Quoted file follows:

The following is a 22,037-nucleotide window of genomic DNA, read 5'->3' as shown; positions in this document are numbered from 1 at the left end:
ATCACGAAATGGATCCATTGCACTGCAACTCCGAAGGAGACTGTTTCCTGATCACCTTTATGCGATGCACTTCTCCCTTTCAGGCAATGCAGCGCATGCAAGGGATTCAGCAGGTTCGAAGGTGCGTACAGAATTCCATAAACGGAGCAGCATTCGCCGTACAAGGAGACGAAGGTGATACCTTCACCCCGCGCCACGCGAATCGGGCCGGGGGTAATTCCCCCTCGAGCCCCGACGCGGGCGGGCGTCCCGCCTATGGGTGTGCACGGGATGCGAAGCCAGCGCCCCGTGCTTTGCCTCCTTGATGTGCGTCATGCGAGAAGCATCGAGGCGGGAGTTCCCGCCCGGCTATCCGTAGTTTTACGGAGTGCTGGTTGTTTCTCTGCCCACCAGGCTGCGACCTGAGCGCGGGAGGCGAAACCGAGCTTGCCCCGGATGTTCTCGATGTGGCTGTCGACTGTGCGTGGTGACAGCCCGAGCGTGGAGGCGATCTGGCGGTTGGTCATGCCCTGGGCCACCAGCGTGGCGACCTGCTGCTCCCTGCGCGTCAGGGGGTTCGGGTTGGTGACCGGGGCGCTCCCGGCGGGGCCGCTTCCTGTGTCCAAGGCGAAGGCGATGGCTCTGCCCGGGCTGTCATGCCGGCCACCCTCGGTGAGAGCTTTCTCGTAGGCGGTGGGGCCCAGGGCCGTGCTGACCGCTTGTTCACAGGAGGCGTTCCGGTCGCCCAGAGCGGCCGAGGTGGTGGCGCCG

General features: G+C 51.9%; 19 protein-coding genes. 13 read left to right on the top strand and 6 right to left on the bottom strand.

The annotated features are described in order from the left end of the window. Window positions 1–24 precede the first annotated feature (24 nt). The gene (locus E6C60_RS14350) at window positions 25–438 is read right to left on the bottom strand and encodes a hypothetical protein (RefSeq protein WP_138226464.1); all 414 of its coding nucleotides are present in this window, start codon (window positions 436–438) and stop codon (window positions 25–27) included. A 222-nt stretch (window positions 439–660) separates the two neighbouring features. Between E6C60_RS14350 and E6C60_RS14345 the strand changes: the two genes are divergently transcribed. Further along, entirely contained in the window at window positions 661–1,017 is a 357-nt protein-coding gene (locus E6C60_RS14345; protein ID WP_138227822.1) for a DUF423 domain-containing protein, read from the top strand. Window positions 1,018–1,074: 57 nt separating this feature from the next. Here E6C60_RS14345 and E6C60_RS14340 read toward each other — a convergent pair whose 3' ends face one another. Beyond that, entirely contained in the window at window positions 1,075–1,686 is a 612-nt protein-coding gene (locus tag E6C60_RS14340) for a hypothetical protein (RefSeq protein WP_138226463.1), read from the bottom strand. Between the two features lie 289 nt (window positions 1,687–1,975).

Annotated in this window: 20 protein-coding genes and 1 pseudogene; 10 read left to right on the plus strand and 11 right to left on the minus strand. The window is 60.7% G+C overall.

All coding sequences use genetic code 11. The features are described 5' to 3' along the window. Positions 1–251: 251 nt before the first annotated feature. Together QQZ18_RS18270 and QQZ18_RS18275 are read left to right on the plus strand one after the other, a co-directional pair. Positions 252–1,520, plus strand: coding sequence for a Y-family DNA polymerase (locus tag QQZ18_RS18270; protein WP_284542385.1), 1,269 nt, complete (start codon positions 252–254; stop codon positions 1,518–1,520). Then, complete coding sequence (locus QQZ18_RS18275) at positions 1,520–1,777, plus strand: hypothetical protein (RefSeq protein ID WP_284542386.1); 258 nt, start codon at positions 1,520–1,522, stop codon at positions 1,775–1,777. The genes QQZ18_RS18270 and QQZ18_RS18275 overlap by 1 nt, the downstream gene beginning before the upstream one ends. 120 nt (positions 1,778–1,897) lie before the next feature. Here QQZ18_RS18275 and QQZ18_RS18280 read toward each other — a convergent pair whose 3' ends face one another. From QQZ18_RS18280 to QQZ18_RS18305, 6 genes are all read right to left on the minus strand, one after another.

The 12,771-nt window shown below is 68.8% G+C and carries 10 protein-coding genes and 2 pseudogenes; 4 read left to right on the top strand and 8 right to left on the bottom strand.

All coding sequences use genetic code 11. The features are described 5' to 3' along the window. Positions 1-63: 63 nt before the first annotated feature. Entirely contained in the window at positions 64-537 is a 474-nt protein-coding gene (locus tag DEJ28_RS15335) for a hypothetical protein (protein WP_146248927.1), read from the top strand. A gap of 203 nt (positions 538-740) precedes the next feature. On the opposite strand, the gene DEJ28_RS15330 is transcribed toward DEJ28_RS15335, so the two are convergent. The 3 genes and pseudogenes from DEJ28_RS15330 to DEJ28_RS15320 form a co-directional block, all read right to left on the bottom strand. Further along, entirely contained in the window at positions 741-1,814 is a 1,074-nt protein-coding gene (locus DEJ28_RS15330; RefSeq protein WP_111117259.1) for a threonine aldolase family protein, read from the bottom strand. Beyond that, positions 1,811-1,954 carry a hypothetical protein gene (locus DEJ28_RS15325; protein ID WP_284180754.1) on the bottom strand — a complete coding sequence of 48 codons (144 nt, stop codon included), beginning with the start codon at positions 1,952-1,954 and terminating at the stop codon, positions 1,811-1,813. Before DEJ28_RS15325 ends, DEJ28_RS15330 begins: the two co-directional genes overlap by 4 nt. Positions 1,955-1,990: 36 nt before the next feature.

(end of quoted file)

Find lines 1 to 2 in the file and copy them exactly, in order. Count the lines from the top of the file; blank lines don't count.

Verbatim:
The following is a 22,037-nucleotide window of genomic DNA, read 5'->3' as shown; positions in this document are numbered from 1 at the left end:
ATCACGAAATGGATCCATTGCACTGCAACTCCGAAGGAGACTGTTTCCTGATCACCTTTATGCGATGCACTTCTCCCTTTCAGGCAATGCAGCGCATGCAAGGGATTCAGCAGGTTCGAAGGTGCGTACAGAATTCCATAAACGGAGCAGCATTCGCCGTACAAGGAGACGAAGGTGATACCTTCACCCCGCGCCACGCGAATCGGGCCGGGGGTAATTCCCCCTCGAGCCCCGACGCGGGCGGGCGTCCCGCCTATGGGTGTGCACGGGATGCGAAGCCAGCGCCCCGTGCTTTGCCTCCTTGATGTGCGTCATGCGAGAAGCATCGAGGCGGGAGTTCCCGCCCGGCTATCCGTAGTTTTACGGAGTGCTGGTTGTTTCTCTGCCCACCAGGCTGCGACCTGAGCGCGGGAGGCGAAACCGAGCTTGCCCCGGATGTTCTCGATGTGGCTGTCGACTGTGCGTGGTGACAGCCCGAGCGTGGAGGCGATCTGGCGGTTGGTCATGCCCTGGGCCACCAGCGTGGCGACCTGCTGCTCCCTGCGCGTCAGGGGGTTCGGGTTGGTGACCGGGGCGCTCCCGGCGGGGCCGCTTCCTGTGTCCAAGGCGAAGGCGATGGCTCTGCCCGGGCTGTCATGCCGGCCACCCTCGGTGAGAGCTTTCTCGTAGGCGGTGGGGCCCAGGGCCGTGCTGACCGCTTGTTCACAGGAGGCGTTCCGGTCGCCCAGAGCGGCCGAGGTGGTGGCGCCG